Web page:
French Opera Overtures

What an amazingly life-enhancing disc!

French Opera Overtures

Frothy delights from France via Estonia!

The esteemed conductor Neeme Järvi leads the Estonian National Symphony Orchestra in this wonderfully upbeat disc; bu a disc that has a real purpose. the Works of Auber, Daniel-François-Esprit Auber (782-1871), Jean Robert Planquette (1848-1903) and Alexandre Charles Lecocq (1832-1918) remain little-known, at least in the UK, todauy. Chandos'disc aims to set this right and, hopefully, point the way to further exploration.

Le Domino noir (premiered 1837) is probably Auber's best down work. Set in Madrid in 1780, the idea of a French opera set in Spain would of course reach its climax in Bizet's Carmen. The “domino” of the title is a half-black, half-white mask worn by a nun who sneaks out of her convent to attend a masked ball on the eve of her vows. The scoring of the opening seems impeccably French: bright, vivacious. Järvi brings a rhythmic lift to the performance that is to characterise the entire disc. Note the Rossini-like crescendo near he end:

The recording of the full work by Richard Bonynge is well worth searching out. In the meantime, here's a full performance from Compeigne conducted by Michel Swierczewski. Soloists include Sophie Fournier (Angèle), Alain Gabriel (Horace):

The opera La Muette de Portici (The Mute Girl of Portici, 1828) was part of a string of French operas set in Spain that led to Bizet's Carmen. The plot actually centres on the girl's - Fenella's - brother, Masanello, and his revolutionary activities. The rebellion fails, Masaniello dies from poison and Fenella's death by throwing herself from a terrace. Versusius also erupts during this event-filled opera. Apparently the operas performance in Brussels sparked the Belgian revolution in August 1830, leading to that territory's independence from the Dutch. Auber's opera impressed Wagner, no less. The Overture has real dramatic sweep:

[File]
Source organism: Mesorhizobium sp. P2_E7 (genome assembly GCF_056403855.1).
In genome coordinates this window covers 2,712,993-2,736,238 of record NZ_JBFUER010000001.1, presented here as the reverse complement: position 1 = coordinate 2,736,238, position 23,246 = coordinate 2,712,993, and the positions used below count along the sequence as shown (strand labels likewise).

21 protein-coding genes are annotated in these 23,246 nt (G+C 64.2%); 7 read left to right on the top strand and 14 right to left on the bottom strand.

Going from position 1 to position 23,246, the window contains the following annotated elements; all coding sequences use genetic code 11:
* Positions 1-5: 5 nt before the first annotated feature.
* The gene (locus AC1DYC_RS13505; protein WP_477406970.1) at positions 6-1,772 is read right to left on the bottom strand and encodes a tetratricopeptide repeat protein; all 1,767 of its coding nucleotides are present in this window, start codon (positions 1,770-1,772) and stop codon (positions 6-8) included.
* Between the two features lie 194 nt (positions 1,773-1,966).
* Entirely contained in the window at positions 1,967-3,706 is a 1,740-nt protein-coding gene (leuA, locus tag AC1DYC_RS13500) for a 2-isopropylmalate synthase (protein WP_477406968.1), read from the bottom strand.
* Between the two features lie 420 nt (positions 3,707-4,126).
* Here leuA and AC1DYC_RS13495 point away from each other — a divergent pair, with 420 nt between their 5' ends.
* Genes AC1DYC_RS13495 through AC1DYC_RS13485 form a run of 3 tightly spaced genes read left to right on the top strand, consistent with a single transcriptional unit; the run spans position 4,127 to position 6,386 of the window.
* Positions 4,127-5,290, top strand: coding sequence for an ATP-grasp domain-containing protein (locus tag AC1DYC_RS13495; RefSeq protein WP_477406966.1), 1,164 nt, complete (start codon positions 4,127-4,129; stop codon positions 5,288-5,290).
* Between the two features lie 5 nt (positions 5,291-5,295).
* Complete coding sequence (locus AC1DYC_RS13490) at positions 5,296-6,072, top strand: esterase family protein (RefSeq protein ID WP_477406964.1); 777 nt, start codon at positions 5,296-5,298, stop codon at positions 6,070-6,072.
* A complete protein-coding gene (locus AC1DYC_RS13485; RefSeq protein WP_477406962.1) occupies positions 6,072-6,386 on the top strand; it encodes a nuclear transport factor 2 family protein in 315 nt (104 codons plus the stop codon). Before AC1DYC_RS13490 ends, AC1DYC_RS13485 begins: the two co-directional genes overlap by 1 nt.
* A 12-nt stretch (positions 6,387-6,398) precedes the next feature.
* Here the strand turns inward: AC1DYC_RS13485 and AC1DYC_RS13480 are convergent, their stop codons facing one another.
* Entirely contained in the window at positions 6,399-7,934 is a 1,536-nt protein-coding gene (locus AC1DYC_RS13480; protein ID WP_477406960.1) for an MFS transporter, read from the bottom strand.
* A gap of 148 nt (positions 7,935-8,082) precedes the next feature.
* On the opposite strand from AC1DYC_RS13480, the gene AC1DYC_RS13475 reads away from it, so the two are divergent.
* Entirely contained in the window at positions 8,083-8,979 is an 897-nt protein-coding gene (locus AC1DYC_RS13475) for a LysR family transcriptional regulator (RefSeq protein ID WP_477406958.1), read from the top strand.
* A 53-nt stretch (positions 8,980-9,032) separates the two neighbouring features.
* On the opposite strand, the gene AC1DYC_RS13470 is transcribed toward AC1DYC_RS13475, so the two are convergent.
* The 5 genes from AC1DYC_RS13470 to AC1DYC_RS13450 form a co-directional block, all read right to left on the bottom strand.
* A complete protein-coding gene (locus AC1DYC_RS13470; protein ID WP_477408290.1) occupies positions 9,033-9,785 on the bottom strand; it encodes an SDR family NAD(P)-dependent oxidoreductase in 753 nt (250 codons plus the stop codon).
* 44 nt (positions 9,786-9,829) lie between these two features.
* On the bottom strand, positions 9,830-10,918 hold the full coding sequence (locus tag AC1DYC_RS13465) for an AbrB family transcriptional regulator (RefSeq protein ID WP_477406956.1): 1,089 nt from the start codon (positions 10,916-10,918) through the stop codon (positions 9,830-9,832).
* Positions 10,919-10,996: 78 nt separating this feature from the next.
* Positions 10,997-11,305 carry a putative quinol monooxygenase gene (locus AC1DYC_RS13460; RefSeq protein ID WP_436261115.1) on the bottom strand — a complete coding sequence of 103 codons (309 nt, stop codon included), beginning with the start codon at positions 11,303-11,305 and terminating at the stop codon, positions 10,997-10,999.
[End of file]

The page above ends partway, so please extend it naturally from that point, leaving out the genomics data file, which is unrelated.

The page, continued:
The Brucie Bonus this time is not a complete performance of the opera, but a move to stage left for Thlberg's solo piano Grande fantaisie sur des motifs de l'opéra La muette de portici de D. F. E. Auber, Op. 52, performed here by Mark Viner:

Both overures so far have been fairly boisterous. The next, and Auber's last on the disc, Les Diamantes de la coronne (1841), begins in a more restrained fashion. A story of a desperate queen, faced to see her crown jewels, who substitutes them with fakes, obtained by a group of counterfeiters led by a nobleman, Don Henrique. The Overture fizzes along; it's amazing how Järvi enables he treble-donated scoring to sound convincing, and how the Estonian winds in this piece particularly shine:

As yet another bonus, here's the act 1 finale. The scenario: the bandits disguised as monks escape from soldiers, while their leader La Catarina and her assistant Rebelledo escape through a secret passage.

Conductor: Edmon Colomer
Catarina: Ghyslaine Raphanel
Don Henrique: Christophe Einhorn
Rebolledo: Armand Arapian
Mugnoz: Nicolas Gambotti
Choeurs Cori Spezzati
Orchestre de Picardie

Just one Overture from Planquette, Les Cloches de Courneville (The Bells of Courneville, 1877). No missing the bell imitations from the orchestra in this one; but don't forget the deliciously expressive, sweet and tender moments here. In the opera, the ringing out of the bells signal the return of a castle's true owners (the Castle Courneville) . His is an eminently enjoyable, imaginative overture. I wonder if the elongation of a chord at the end is noted in the score? It's difficult to tell: IMSLP only gives a flute part which has those bars as a set number of rests ...

Finally, music by Alexandre Charles Lecocq. It was Lecocq who shared joint prize with Bizet for Le douceur Miracle) in a competition. Written 1943 and revised in 1947, Mam’zelle Angot Here, we hear the Overture plus a suite put together by Gordon Jacob. I wonder if it’s just me that heard hints of Petrushka (the fairground hurdy-gurdy) in the Overture?:

The music is delightful: listen to the percussion encrustations of line in the first excerpt from act 1:

The Jacob arrangements formed a ballet given at Sadler's Wells in 1947, starring Margot Fonteyn (there was a revival at Covent Garden in 1980). One can hear how this would have worked so well; the music is buoyant and often delicate. For the latter, try this:

There is some lovely solo violin work by leader Train Ruubel in the lovely Adagio, and some beautiful woodwind moments, too, before a blossoming of Lecocq's great tune:

A beautifully performed and recorded disc - and what repertoire! A celebration of life itself.

The disc is available at Amazon here.

French Opera Overtures | Stream on IDAGIO
Listen to French Opera Overtures by Neeme Järvi, Estonian National Symphony Orchestra, Daniel François Esprit Auber, Robert Planquette, Charles Lecocq. Stream now on IDAGIO